Asheville’s first major public outdoor sculpture exhibition will move out of the city, its organizers recently announced. The third annual RiverSculpture will be held in Woodfin at Reynolds Mountain, north of the city limits, instead of on the river in West Asheville.
West Asheville’s French Broad River Park had been home to RiverSculpture’s outdoor installations and weekend performances for the past two years. But this year, RiverSculpture’s organizers and city officials couldn’t work out details of the arrangement.
“This should have been a piece of cake [to work out],” says Arlene Winkler, who with her husband, artist Robert Winkler, founded and organized the event. “Bureaucracy and Byzantine internal politicking got in the way.”
A city of Asheville staffer who worked with the Winklers on the event says the couple wasn’t following established procedures for festivals and events held on city property. The two sides couldn’t agree on who would be responsible for the event’s liability insurance, among other issues.
If the city had more involvement in planning and organizing RiverSculpture, the event could’ve been covered under the city’s insurance policy, said Cultural Arts Superintendent Diane Ruggiero. But because RiverSculpture was put together without city input, the city couldn’t take on the risk if sculptures were damaged, for example, or if someone was hurt during their installation.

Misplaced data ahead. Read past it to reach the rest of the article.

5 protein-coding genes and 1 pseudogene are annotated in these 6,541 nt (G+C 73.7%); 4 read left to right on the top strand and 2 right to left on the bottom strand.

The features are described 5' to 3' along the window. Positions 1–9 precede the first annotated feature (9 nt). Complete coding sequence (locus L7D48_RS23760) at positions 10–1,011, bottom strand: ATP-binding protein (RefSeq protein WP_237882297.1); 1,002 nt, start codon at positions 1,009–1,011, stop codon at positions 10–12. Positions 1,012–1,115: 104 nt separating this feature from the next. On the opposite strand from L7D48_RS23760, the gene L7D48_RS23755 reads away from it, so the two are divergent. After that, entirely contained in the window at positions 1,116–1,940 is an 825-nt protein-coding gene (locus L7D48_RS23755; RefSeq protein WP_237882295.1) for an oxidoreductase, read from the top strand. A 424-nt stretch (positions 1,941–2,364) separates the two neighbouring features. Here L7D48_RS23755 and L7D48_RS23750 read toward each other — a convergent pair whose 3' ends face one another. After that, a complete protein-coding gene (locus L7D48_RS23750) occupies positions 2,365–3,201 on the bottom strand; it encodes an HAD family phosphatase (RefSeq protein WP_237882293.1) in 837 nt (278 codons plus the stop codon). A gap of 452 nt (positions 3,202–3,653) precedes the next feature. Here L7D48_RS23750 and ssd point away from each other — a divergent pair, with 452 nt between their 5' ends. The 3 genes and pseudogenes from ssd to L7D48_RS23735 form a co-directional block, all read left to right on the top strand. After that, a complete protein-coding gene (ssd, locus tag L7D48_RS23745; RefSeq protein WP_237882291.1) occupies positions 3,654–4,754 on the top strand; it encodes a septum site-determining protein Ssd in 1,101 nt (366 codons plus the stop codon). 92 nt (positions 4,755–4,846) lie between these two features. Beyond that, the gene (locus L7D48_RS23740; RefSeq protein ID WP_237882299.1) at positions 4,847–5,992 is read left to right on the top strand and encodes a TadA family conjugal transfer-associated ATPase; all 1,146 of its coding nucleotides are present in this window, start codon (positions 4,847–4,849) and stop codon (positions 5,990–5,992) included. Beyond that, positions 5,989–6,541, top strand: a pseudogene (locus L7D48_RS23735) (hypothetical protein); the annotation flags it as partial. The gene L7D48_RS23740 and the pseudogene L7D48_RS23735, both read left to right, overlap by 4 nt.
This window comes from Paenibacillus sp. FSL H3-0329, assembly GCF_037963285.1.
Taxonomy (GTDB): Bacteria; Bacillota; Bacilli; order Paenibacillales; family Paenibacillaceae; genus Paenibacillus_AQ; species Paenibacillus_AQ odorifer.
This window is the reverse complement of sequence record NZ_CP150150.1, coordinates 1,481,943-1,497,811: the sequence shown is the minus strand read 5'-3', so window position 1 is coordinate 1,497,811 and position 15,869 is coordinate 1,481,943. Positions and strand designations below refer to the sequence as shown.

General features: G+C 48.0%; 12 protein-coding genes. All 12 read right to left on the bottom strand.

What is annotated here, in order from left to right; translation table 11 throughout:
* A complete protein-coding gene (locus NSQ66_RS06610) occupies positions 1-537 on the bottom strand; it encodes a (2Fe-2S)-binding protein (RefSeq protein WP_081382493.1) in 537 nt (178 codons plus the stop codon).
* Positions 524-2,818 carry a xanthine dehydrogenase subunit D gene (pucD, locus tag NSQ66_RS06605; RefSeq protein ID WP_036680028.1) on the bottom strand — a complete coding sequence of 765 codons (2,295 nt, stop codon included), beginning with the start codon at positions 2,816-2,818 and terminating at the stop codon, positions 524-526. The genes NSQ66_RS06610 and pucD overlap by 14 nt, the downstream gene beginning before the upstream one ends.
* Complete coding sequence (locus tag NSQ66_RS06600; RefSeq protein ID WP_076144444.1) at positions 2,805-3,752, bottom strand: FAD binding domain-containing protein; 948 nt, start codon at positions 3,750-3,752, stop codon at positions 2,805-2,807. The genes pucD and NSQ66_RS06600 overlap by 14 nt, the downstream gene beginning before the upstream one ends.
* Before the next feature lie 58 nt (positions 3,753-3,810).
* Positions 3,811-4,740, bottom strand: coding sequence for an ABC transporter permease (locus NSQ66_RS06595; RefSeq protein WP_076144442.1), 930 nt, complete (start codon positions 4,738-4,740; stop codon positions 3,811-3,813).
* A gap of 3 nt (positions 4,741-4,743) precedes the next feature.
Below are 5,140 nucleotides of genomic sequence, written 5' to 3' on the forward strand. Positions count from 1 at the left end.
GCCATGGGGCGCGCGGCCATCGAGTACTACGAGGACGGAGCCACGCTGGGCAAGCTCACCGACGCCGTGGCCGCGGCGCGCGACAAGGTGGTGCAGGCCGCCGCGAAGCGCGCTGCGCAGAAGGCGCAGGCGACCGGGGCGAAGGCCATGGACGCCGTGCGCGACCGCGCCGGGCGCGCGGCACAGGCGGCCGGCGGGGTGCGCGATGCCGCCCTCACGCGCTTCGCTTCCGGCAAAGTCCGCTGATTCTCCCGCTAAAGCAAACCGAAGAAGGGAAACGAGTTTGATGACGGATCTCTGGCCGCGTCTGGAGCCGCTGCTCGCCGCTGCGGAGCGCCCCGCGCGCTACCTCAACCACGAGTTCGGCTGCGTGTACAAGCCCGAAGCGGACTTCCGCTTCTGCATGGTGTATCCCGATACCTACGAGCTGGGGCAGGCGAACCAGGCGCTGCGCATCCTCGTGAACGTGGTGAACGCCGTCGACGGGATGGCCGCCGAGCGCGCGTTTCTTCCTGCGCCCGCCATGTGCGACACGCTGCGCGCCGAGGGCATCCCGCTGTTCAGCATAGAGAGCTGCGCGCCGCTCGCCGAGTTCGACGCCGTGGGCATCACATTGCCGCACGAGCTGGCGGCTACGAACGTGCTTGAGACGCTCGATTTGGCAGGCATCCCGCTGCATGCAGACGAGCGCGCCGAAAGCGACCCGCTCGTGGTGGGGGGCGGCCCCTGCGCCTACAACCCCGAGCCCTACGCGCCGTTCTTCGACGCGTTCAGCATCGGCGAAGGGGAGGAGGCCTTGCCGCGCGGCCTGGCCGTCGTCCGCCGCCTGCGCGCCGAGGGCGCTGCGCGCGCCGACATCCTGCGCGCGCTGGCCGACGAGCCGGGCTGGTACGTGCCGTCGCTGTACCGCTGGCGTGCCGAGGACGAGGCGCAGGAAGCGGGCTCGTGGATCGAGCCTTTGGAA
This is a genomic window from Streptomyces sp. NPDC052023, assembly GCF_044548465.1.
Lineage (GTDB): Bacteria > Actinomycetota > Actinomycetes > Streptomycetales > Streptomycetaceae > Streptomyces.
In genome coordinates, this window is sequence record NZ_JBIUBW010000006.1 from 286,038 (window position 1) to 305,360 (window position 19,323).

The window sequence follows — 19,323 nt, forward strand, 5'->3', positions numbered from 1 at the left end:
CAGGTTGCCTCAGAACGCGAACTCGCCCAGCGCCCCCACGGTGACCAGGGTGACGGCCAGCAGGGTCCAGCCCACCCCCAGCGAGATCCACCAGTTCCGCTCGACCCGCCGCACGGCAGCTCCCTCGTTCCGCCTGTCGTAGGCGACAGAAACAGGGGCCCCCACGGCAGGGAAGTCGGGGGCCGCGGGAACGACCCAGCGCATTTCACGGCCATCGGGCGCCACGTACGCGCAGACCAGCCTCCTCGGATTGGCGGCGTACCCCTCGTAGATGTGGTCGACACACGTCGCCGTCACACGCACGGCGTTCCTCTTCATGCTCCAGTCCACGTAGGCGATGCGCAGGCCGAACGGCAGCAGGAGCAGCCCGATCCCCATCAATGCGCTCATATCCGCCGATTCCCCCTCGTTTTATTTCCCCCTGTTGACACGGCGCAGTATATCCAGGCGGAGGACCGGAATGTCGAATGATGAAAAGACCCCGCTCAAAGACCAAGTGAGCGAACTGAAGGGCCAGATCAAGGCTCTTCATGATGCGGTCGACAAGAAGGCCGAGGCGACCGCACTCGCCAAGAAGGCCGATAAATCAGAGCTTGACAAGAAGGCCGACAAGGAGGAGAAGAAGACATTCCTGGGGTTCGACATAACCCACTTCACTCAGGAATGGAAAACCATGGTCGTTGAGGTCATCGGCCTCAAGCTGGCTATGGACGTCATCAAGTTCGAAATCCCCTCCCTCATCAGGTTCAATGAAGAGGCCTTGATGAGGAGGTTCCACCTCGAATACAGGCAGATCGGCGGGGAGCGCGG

“It was too great of a risk for the city to be put in,” Ruggiero says.
Still, the city offered significant support for the program, she says, pledging up to $20,000 for the event. “Asheville loves this exhibit,” she notes.
But the Winklers said the type of insurance policy required by the city could’ve cost up to $40,000. Just a few weeks ago, amid the impasse, a friend of the Winklers pitched the exhibit to Woodfin and Reynolds Mountain.
Town officials and Reynolds Mountain developers came courting, the Winklers report. “Woodfin wanted it because it puts them on the map culturally,” Robert says.
The Reynolds Mountain developers have partnered with Woodfin to build a downtown area from scratch, near but separate from the luxury homes being developed on Reynolds Mountain.
RiverSculpture opens Sept. 27, and the Winklers say they’re excited about the new location and the level of support they’re receiving.
Meanwhile, Robert says the couple has been receiving angry e-mails from West Asheville residents accusing them of selling out. But the Winklers don’t mind, he says. The emotional reactions show that RiverSculpture was so successful in its two years at River Park that people came to expect it.
“They’re saying, ‘How can we move it? How dare we move it?’” he says.
For more information and a schedule of related events, visit www.riversculpture.com.